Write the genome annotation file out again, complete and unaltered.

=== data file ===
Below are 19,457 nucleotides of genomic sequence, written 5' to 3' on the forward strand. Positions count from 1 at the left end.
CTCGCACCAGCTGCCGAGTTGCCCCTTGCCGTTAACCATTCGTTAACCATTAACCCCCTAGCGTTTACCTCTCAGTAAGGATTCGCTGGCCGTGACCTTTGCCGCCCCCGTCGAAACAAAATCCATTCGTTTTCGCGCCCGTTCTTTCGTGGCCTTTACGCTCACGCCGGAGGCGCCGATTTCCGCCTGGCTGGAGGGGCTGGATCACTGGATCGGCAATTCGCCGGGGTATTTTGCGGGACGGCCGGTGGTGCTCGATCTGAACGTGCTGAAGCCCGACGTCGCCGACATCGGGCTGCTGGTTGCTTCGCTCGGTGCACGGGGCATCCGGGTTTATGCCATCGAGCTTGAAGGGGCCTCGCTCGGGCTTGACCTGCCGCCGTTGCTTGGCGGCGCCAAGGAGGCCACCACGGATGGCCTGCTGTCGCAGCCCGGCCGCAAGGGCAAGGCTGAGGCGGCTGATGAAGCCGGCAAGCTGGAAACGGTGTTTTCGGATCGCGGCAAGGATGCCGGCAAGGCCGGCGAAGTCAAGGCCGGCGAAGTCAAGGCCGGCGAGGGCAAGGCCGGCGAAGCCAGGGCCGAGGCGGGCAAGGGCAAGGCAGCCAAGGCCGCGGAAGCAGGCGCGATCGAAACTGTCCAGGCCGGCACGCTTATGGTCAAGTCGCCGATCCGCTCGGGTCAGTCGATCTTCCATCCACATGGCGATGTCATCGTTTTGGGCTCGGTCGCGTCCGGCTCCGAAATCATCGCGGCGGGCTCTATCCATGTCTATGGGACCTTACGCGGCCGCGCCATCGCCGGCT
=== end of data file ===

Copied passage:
Below are 19,457 nucleotides of genomic sequence, written 5' to 3' on the forward strand. Positions count from 1 at the left end.
CTCGCACCAGCTGCCGAGTTGCCCCTTGCCGTTAACCATTCGTTAACCATTAACCCCCTAGCGTTTACCTCTCAGTAAGGATTCGCTGGCCGTGACCTTTGCCGCCCCCGTCGAAACAAAATCCATTCGTTTTCGCGCCCGTTCTTTCGTGGCCTTTACGCTCACGCCGGAGGCGCCGATTTCCGCCTGGCTGGAGGGGCTGGATCACTGGATCGGCAATTCGCCGGGGTATTTTGCGGGACGGCCGGTGGTGCTCGATCTGAACGTGCTGAAGCCCGACGTCGCCGACATCGGGCTGCTGGTTGCTTCGCTCGGTGCACGGGGCATCCGGGTTTATGCCATCGAGCTTGAAGGGGCCTCGCTCGGGCTTGACCTGCCGCCGTTGCTTGGCGGCGCCAAGGAGGCCACCACGGATGGCCTGCTGTCGCAGCCCGGCCGCAAGGGCAAGGCTGAGGCGGCTGATGAAGCCGGCAAGCTGGAAACGGTGTTTTCGGATCGCGGCAAGGATGCCGGCAAGGCCGGCGAAGTCAAGGCCGGCGAAGTCAAGGCCGGCGAGGGCAAGGCCGGCGAAGCCAGGGCCGAGGCGGGCAAGGGCAAGGCAGCCAAGGCCGCGGAAGCAGGCGCGATCGAAACTGTCCAGGCCGGCACGCTTATGGTCAAGTCGCCGATCCGCTCGGGTCAGTCGATCTTCCATCCACATGGCGATGTCATCGTTTTGGGCTCGGTCGCGTCCGGCTCCGAAATCATCGCGGCGGGCTCTATCCATGTCTATGGGACCTTACGCGGCCGCGCCATCGCCGGCT